11 BMW 1973 R75/5 Remove & Install Flywheel, Replace Rear Main Seal, Oil Pump Cover & Cover O-Ring

There was evidence of oil leaks at the rear of the engine when I did the disassembly.  And, with 97,500 miles and 40 years on this R75/5, replacing the seals is a good investment.  I removed the rear sub-frame, rear drive, swing arm, transmission and the clutch before doing the work described here.  You can read about how I removed the other parts in the following pages.

02 BMW R75/5 General Tear Down
– Remove Rear Wheel, Fender and Sub-frame
– Remove Rear Drive
– Remove Swing Arm
– Remove Transmission

21 BMW R75/5 Clutch Removal and Inspection

Parts and Tools

Here is the parts list.

Part # Description Qty
11 11 1 338 342 Rear-main Crankshaft Seal 1
11 22 0 016 759 Screw M10x1 24mm, Flywheel 5
11 11 1 256 974 Thrust Washer (Stop Ring), “Blue”
11 41 1 260 182 Oil pump cover 1
11 41 1 335 895 Oil pump cover O-ring 1
07 11 9 913 464 Hex Bolt, M6x16 (Oil Pump Cover) 4

I ordered the following from Cycle Works in Kansas.

I ordered the following from Tom Cutter at Rubber Chicken Racing Garage. Do not reuse the flywheel bolts. They need to be replaced whenever you remove and install the flywheel. Should they break, it gets very expensive. The old style oil cover with Philips head screws has been updated with a new cover design that uses bolts and is a good upgrade when replacing the oil pump cover o-ring.

  • Flywheel Bolts [11 22 0 016 759]
  • Oil Pump Cover [11 41 1 260 182]
  • Oil Pump Cover Bolts [07 11 9 913 464]

I used Blue Permatex thread locker and Permatex Ultra-Grey RTV Silicon to stop an oil leak from one of the crankshaft flywheel bolt holes. I used a torque wrench that measures in INCH/pounds, not FOOT/pounds with a range of 20 – 200 INCH/pounds to tighten the oil pump cover bolts and a I used a regular torque wrench to tighten the flywheel bolts.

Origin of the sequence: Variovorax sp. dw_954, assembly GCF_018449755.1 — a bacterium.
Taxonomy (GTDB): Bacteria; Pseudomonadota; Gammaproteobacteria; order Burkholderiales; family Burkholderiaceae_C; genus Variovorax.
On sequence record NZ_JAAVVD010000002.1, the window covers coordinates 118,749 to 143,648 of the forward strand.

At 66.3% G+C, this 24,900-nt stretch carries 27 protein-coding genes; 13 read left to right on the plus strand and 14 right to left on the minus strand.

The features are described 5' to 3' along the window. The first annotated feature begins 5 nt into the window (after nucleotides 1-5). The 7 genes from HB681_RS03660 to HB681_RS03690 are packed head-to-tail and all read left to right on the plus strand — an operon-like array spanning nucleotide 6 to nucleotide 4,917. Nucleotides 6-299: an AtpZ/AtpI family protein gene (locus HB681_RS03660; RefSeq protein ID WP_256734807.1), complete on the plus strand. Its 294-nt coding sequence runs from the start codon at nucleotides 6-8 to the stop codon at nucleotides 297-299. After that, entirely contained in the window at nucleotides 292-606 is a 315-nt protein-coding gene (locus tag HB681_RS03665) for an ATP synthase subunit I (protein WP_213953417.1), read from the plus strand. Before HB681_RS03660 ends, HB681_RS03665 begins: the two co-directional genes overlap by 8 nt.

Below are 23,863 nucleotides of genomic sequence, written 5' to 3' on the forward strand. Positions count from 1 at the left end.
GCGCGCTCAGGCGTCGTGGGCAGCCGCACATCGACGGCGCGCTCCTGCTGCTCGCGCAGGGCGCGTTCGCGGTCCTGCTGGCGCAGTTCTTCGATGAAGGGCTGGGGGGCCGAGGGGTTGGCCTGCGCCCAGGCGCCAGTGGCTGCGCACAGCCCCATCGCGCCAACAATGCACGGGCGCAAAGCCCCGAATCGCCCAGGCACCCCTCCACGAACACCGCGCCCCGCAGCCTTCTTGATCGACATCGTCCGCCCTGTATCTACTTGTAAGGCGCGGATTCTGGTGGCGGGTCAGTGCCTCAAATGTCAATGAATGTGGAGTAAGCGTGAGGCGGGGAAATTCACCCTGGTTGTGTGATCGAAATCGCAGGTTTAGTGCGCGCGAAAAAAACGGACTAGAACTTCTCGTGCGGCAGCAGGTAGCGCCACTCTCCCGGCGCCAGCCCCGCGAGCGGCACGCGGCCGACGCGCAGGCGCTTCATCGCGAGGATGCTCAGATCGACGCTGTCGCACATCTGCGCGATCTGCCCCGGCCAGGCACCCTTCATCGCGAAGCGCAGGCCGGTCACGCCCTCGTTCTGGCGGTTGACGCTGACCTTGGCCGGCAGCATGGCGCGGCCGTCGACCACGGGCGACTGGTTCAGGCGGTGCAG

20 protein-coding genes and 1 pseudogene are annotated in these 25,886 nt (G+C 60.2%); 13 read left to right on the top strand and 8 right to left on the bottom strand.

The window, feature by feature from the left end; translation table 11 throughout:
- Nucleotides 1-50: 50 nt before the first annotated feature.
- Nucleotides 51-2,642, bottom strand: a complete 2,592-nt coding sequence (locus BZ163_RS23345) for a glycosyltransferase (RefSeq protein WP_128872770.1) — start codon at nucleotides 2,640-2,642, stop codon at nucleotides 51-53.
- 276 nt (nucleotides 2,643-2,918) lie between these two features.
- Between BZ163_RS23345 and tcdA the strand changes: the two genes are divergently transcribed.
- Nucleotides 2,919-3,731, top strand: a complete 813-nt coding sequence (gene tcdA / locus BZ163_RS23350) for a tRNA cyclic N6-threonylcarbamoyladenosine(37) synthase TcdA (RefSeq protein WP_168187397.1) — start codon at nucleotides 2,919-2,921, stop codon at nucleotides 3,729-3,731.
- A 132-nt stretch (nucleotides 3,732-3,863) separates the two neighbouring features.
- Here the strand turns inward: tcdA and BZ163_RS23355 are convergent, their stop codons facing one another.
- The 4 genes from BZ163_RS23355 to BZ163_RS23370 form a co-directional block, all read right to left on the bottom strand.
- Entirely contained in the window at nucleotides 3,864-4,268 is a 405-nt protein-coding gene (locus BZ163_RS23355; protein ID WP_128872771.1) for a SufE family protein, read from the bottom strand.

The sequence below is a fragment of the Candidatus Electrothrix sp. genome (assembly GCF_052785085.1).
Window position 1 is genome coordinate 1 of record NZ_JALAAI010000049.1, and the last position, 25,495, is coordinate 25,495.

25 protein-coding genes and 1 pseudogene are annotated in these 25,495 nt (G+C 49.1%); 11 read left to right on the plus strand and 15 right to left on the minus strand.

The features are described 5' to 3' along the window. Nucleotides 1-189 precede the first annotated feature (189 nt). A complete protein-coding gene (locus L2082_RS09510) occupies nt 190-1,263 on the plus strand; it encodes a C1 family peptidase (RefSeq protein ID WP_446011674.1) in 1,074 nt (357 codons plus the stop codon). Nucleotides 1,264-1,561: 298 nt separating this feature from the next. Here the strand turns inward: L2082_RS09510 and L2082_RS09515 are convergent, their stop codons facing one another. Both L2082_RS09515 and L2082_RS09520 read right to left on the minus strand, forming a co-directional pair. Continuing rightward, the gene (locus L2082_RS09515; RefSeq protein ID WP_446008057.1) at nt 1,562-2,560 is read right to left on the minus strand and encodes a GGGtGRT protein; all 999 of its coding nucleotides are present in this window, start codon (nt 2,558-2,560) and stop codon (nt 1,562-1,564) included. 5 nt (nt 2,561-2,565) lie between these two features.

Secure The Engine & Set Top Dead Center

After I removed the engine from the frame, I put it on my lift and secured it with straps so it was easier to work on.

Make-do Engine Stand

Make-do Engine Stand Makes it Easier to Work

I moved the connecting rods so they are fully extended which placed the flywheel at top dead center (TDC) with the “OT” mark showing in the timing window. I put rags in the cylinder openings and secured the connecting rods with some wire.

Confirming TDC

Securing Connecting Rods with Wire at TDC

Blocking the Crankshaft

DANGER: It is absolutely critical to block the crankshaft from moving forward or backward when removing the flywheel.

It you don’t block the crankshaft, it will move off it’s mounting perch and jam when you remount the flywheel. If that happens, you spend big bucks correcting the damage.

I used a 10 mm long bolt from one of the battery terminals and inserted the threaded end into the allen head cap screw that secures the alternator to the crankshaft at the front of the engine. As shown below, the head faces outward.

10mm Long Bolt in Alternator to Block Crackshaft

10mm Long Bolt in Alternator to Block Crackshaft

I mounted the timing cover and hand tightened the three allen head bolts to snug the cover on the head of the 10 mm long bolt in the alternator. I used a socket extension and Allen socket without the socket wrench handle to tighten the blots hand tight. I didn’t want to over tighten the cover bolts and damage the timing cover. This left a small gap between the timing cover and the engine indicating the cover was snugly pushing on the bolt inside the alternator bolt forcing the crankshaft into the rear thrust washer.

I plugged the tachometer cable hole to keep junk from getting inside the front cover area, although I had to put more blue shop towels in the hole after I took the picture :-).

Blocked Crankshaft

Cover Bolted Down to Block The Crankshaft from Moving Forward

Mark the Flywheel and Secure It

There are five bolts that mount the flywheel to the rear of the crankshaft. To ensure it will mount correctly with the TDC marking on the edge of the flywheel in the timing window when the connecting rods are fully extended, I made several registration marks with a Sharpie pen identifying the bolt at the bottom of the flywheel and a mark at the perimeter. To keep the flywheel from rotating when I removed the flywheel bolts, I used the metal bar I made for securing the flywheel when I removed the clutch and connected it to the top left stud in the engine block. Then I marked where a clutch mounting hole was at the edge of the flywheel, drilled a hole in the bar and secured it to the flywheel using a clutch mounting bolt.